BBVA announced its earnings for the fourth quarter of 2015 today and also took stock of its annual financial statement. In 2015, the bank showed its “enormous ability to generate earnings in a complex environment, while moving ahead decisively in its transformation,” said BBVA executive chairman Francisco González. These are the 5 keys you need to know to understand BBVA’s performance over the last year:
1. Net attributable profit. BBVA increased its net profit to 2.64 billion euros, slightly more than the previous year (up 0.9%). Excluding corporate operations closed in 2015, BBVA earned 43.3% more than in 2014, at 3.75 billion euros. How can this difference be explained?
BBVA posted in its accounts the impacts of corporate operations recorded in 2015: capital gains of €705m net of tax originated by the various sale operations equivalent to 6.34% of BBVA Group’s stake in CNCB; the credit of €26m, also net of tax, for the badwill generated in the CX deal; the effect (practically neutral) of the close of the sale of BBVA’s entire stake in CIFH; and the impact of the valuation at fair value of the 25.01% stake held by BBVA in Garanti at the time when the acquisition of an additional 14.89% was completed (amounting to a negative €1,840m in the third quarter).
Francisco González: In 2015, BBVA showed its enormous ability to generate earnings in a complex environment, while moving ahead decisively in its transformation
2. Record earnings. Gross income, i.e. the difference between total earnings and expenses, reached a record high, both annually: 23.68 billion euros (representing an increase of 10.9%) and quarterly: 6.14 billion euros, 6.6% more than in the last three months of 2014. This figure is explained by the strength of the recurring earnings of the banking business (net interest income plus fees).
3. Increasing credit and decreasing risks. Gross customer lending increased by 18.1% to 432.86 billion euros, with growth in all regions. Meanwhile, BBVA risk indicators continued to perform positively. The NPL ratio continued to drop, ending the year at 5.4% vs. 5.8% a year earlier. The coverage ratio improved to 74%.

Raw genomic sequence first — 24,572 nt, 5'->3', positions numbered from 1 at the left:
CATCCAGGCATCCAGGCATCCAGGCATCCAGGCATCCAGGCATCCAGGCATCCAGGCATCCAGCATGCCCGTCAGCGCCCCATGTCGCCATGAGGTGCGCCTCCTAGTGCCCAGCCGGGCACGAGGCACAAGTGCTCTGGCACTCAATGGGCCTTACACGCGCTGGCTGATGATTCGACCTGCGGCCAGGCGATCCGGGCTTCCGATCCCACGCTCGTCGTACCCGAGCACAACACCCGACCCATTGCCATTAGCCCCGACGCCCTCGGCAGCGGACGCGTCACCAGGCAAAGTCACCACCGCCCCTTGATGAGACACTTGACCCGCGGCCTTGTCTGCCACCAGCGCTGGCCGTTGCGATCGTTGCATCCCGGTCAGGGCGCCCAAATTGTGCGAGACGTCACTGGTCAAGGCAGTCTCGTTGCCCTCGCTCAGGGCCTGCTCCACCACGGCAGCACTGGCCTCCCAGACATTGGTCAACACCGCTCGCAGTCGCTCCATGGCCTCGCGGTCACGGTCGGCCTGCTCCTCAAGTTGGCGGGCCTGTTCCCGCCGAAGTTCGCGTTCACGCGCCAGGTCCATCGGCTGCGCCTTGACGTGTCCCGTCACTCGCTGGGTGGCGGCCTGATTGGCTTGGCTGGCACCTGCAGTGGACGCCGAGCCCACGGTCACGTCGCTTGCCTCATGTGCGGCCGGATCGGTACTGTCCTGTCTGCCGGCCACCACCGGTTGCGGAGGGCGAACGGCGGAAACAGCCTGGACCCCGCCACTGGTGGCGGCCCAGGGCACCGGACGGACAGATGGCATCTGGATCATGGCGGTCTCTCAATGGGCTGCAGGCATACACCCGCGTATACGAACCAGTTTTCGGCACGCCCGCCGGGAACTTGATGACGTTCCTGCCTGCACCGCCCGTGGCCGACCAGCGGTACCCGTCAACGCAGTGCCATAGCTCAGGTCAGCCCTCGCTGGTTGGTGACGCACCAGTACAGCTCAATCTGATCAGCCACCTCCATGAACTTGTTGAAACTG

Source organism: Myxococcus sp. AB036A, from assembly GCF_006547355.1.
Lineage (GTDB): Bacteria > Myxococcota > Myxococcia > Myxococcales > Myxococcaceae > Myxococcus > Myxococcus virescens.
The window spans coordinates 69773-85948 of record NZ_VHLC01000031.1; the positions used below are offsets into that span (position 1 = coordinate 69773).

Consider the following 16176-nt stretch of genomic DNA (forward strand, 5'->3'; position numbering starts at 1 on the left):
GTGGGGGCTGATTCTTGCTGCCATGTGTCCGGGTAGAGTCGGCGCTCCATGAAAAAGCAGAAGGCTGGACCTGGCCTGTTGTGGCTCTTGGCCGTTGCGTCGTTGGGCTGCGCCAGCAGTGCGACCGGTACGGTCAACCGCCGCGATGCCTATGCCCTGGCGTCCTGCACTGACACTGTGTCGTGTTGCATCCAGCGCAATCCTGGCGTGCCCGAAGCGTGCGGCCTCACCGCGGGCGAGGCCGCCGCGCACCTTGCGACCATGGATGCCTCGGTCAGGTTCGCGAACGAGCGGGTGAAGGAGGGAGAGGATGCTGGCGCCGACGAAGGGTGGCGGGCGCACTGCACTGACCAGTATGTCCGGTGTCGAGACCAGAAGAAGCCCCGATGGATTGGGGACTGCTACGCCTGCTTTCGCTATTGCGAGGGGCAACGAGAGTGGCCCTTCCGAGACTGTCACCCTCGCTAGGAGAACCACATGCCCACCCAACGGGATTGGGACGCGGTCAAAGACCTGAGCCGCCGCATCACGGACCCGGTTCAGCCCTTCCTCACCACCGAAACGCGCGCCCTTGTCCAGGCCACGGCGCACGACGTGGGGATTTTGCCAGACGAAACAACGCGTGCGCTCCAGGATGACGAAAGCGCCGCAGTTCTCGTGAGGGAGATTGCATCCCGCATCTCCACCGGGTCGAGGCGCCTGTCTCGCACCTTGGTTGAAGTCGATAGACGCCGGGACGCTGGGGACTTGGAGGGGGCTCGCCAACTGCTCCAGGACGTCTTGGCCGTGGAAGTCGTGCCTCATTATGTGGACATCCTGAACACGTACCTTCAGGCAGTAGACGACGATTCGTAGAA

4. Capital strength. BBVA closed 2015 with a fully-loaded CET1 – the benchmark ratio for measuring the creditworthiness of an entity – of 10.3%. The company expects this ratio to reach 11% over 2017. The fully-loaded leverage ratio at the end of the year reached 6%, the highest level of its European peers.
5. The bank’s transformation. “BBVA’s transformation is having a profound impact on the customer’s experience,” said the company’s CEO, Carlos Torres Vila. And the figures support his words: at the end of the year, 19.2% of new consumer credits in Spain were sold through digital channels. In Mexico this figure rose to 29.6%. Moreover, in 2015, BBVA expanded its digital customer base to 14.8 million, 19% more than in 2014. Of these, 8.5 million customers interacted with BBVA through their cell phones, 45% more than the previous year.
The level of customer satisfaction with digital channels is four times higher than with traditional ones. Customers that choose to operate through digital channels interact 15 times more with the bank.
BBVA’s growth in 2015 is based mainly on the strength of its business model and geographical diversification. These are the organization’s main areas of activity in the markets where it operates.
In Spain, the integration of Catalunya Banc boosted gross lending and favored recurring earnings. In addition, the fall in real estate and loan-loss provisions increased the area’s earnings in 2015 to 1.04 billion euros, 21.9% more than in 2014. If we include the real estate business, earnings in Spain amounted in the year to 554 million euros, almost 600 million euros more than in 2014.
To better explain the trend of business areas that use a currency other than the euro, the exchange rates described below refer to constant exchange rates.
Thanks to the activity’s good performance and cost containment in the U.S. in 2015 this area earned 537 million euros in 2015 (up 5.2%).
Earnings in Turkey reflect Garanti being accounted via the full consolidation method. In 2015, Turkey’s net attributable profit in 2015 jumped 24.4% to 371 million euros.
In Mexico, double-digit growth rates were recorded in both lending and customer funds. BBVA’s earnings in Mexico in 2015 came to 2.1 billion euros (up 8.8%).
South America – excluding Venezuela – continued to report increases of over 15% in lending and customer funds. Net attributable profit for the full year came to 905 million euros (+ 8.7% compared to the end of 2014).
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